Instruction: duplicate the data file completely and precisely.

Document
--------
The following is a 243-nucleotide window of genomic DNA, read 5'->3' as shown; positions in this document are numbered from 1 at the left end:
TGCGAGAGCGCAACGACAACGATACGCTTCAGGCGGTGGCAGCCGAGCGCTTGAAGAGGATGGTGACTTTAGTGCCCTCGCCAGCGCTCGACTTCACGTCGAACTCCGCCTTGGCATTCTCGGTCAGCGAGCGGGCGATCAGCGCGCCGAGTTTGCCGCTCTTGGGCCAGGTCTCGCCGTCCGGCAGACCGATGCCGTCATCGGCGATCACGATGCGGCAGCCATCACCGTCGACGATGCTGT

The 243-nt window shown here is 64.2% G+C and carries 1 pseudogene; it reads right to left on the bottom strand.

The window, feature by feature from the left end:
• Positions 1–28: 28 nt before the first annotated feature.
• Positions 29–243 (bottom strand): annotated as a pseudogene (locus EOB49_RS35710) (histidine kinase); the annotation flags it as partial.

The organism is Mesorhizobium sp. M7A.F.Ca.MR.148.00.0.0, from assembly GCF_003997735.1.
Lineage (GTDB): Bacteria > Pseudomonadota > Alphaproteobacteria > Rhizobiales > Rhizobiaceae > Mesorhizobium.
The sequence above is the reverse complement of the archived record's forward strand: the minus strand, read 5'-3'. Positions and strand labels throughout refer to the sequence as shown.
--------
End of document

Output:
The following is a 243-nucleotide window of genomic DNA, read 5'->3' as shown; positions in this document are numbered from 1 at the left end:
TGCGAGAGCGCAACGACAACGATACGCTTCAGGCGGTGGCAGCCGAGCGCTTGAAGAGGATGGTGACTTTAGTGCCCTCGCCAGCGCTCGACTTCACGTCGAACTCCGCCTTGGCATTCTCGGTCAGCGAGCGGGCGATCAGCGCGCCGAGTTTGCCGCTCTTGGGCCAGGTCTCGCCGTCCGGCAGACCGATGCCGTCATCGGCGATCACGATGCGGCAGCCATCACCGTCGACGATGCTGT

The 243-nt window shown here is 64.2% G+C and carries 1 pseudogene; it reads right to left on the bottom strand.

The window, feature by feature from the left end:
• Positions 1–28: 28 nt before the first annotated feature.
• Positions 29–243 (bottom strand): annotated as a pseudogene (locus EOB49_RS35710) (histidine kinase); the annotation flags it as partial.

The organism is Mesorhizobium sp. M7A.F.Ca.MR.148.00.0.0, from assembly GCF_003997735.1.
Lineage (GTDB): Bacteria > Pseudomonadota > Alphaproteobacteria > Rhizobiales > Rhizobiaceae > Mesorhizobium.
The sequence above is the reverse complement of the archived record's forward strand: the minus strand, read 5'-3'. Positions and strand labels throughout refer to the sequence as shown.